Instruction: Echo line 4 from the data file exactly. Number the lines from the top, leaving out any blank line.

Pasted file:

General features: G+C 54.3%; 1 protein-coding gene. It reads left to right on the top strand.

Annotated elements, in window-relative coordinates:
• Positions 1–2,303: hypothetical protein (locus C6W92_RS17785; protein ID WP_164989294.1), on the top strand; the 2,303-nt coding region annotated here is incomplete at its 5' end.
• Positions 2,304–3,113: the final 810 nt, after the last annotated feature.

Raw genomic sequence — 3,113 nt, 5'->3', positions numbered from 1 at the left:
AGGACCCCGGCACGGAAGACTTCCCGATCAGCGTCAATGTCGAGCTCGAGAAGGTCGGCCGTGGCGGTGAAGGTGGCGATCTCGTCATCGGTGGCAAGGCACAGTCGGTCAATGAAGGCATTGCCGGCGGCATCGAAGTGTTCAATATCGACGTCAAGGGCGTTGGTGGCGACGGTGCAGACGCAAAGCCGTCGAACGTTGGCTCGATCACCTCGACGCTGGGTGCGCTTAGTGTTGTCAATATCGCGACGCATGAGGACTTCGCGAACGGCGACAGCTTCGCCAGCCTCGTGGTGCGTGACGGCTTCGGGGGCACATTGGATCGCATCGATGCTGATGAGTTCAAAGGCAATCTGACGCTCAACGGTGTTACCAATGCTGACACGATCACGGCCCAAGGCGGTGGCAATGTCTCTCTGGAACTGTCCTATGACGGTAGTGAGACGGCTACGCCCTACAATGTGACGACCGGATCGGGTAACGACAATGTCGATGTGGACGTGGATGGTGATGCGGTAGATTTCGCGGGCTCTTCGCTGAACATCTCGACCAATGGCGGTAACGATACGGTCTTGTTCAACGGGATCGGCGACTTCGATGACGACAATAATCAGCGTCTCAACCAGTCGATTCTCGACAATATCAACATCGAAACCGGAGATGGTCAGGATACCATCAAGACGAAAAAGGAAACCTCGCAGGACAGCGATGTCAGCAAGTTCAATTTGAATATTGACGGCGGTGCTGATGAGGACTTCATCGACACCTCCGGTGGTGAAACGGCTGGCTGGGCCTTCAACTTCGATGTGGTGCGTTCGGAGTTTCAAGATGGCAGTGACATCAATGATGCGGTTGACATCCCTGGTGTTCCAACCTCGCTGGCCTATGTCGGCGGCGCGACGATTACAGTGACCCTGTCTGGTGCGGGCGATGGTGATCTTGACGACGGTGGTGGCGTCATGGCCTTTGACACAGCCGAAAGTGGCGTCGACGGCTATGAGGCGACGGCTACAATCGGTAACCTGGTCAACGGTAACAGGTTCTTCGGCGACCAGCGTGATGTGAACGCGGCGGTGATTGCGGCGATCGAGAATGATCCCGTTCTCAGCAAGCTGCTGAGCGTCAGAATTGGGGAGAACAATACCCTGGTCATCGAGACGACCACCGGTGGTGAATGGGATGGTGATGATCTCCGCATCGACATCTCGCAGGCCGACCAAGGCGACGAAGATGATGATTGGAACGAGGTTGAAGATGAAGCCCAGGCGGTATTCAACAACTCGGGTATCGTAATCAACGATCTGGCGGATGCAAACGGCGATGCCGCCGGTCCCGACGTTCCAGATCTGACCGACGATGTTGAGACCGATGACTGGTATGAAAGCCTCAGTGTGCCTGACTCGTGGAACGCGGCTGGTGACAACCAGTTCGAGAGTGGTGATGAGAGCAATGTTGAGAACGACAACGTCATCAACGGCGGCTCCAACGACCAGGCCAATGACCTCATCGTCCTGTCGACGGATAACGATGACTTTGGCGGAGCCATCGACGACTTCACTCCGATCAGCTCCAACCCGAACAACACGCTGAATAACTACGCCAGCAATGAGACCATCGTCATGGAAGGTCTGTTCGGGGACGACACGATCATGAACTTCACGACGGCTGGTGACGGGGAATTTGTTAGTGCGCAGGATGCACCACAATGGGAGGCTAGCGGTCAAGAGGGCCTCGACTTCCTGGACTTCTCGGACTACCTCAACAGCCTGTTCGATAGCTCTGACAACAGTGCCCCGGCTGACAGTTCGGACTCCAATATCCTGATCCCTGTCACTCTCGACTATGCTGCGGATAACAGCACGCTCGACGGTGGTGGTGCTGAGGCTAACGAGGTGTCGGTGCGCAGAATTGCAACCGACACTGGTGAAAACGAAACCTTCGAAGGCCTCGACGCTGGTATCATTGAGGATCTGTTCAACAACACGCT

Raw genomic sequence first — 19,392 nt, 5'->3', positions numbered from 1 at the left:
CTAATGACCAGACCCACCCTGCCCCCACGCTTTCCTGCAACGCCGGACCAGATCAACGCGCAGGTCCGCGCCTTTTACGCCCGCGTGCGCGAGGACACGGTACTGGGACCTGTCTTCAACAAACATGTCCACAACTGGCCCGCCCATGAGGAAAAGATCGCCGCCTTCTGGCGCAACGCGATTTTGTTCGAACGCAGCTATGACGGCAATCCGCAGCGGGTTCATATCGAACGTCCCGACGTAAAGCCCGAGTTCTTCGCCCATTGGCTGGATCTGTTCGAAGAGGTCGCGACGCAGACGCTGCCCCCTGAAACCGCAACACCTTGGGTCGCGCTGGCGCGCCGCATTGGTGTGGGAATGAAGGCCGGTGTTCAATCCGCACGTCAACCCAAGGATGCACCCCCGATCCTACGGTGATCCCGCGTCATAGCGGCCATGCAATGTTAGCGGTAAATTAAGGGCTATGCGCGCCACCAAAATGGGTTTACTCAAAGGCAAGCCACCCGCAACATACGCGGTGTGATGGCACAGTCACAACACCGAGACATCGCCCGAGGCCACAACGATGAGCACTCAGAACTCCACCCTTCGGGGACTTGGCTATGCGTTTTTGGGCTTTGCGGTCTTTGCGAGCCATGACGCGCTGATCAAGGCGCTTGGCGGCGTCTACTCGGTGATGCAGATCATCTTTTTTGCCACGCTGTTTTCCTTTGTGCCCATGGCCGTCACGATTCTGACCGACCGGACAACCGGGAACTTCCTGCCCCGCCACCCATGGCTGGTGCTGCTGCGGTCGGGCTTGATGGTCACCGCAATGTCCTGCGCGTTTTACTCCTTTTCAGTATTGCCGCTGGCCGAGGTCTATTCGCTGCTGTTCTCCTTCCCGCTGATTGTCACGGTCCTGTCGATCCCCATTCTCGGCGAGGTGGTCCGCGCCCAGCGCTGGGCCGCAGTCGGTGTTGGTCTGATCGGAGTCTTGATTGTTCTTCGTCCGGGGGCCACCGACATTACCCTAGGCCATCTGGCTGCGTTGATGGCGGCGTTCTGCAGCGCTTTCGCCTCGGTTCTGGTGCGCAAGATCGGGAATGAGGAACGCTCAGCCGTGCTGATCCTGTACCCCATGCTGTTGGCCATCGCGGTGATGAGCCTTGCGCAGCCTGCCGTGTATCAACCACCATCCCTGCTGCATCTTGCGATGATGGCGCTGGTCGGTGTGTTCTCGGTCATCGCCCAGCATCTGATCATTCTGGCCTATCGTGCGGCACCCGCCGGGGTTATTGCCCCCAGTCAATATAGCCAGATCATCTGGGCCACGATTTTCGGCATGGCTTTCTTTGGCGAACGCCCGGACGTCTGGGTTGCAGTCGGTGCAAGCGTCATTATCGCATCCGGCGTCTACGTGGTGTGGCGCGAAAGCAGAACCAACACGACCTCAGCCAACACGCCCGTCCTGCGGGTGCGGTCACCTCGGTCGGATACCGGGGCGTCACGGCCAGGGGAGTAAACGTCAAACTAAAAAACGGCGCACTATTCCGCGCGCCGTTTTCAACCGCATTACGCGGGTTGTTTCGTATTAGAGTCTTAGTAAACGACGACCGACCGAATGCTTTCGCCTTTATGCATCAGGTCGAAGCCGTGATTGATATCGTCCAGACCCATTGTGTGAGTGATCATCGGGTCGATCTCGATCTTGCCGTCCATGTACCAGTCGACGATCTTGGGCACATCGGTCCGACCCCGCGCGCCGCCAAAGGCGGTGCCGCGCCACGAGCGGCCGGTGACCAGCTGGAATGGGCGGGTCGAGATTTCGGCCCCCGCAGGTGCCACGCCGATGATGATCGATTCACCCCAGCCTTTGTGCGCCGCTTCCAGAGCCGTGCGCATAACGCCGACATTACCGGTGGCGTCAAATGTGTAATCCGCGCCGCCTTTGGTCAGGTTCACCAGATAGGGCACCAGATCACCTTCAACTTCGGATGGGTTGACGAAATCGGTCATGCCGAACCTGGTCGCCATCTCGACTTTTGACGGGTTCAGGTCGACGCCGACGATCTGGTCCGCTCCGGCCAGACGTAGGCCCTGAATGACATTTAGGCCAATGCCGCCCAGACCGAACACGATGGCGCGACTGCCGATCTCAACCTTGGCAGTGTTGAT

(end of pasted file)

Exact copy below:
• Positions 2,304–3,113: the final 810 nt, after the last annotated feature.